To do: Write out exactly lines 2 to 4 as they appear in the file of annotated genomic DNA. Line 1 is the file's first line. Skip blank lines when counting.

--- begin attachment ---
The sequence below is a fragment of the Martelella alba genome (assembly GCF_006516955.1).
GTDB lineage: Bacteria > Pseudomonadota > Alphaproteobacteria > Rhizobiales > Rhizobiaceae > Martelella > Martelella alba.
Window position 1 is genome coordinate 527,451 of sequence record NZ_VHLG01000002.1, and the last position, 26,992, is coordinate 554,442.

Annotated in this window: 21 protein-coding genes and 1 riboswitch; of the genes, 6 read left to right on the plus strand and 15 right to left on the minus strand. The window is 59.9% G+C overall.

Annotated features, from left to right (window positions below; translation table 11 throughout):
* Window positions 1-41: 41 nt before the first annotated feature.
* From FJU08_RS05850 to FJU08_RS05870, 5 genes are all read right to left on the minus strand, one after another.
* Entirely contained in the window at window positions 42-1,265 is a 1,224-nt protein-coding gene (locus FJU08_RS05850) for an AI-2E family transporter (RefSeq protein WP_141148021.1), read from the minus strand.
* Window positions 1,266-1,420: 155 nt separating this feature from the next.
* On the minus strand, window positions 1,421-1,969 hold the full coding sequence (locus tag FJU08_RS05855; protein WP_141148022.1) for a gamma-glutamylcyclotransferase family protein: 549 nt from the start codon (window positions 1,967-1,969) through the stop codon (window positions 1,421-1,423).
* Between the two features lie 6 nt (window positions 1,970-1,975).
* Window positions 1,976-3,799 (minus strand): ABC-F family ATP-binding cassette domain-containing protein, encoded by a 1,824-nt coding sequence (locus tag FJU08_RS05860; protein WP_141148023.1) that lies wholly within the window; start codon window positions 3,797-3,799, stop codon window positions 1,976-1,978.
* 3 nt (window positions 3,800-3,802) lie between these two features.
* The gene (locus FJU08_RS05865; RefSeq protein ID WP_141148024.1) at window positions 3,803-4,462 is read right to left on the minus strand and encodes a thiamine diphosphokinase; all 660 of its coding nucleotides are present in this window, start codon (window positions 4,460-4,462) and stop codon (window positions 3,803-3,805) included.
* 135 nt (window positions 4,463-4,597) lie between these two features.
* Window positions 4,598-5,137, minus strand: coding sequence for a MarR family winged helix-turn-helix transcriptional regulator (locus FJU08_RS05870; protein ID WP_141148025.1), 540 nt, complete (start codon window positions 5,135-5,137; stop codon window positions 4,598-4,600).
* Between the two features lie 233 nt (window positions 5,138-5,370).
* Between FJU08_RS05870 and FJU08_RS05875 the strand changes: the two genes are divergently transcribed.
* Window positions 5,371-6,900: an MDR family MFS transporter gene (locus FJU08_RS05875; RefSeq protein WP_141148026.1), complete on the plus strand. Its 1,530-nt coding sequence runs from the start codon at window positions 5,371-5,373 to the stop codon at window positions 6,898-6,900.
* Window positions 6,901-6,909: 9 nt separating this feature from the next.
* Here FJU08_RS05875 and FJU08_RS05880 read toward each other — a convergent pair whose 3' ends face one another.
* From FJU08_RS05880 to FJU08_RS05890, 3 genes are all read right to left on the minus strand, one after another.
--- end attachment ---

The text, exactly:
GTDB lineage: Bacteria > Pseudomonadota > Alphaproteobacteria > Rhizobiales > Rhizobiaceae > Martelella > Martelella alba.
Window position 1 is genome coordinate 527,451 of sequence record NZ_VHLG01000002.1, and the last position, 26,992, is coordinate 554,442.

Annotated in this window: 21 protein-coding genes and 1 riboswitch; of the genes, 6 read left to right on the plus strand and 15 right to left on the minus strand. The window is 59.9% G+C overall.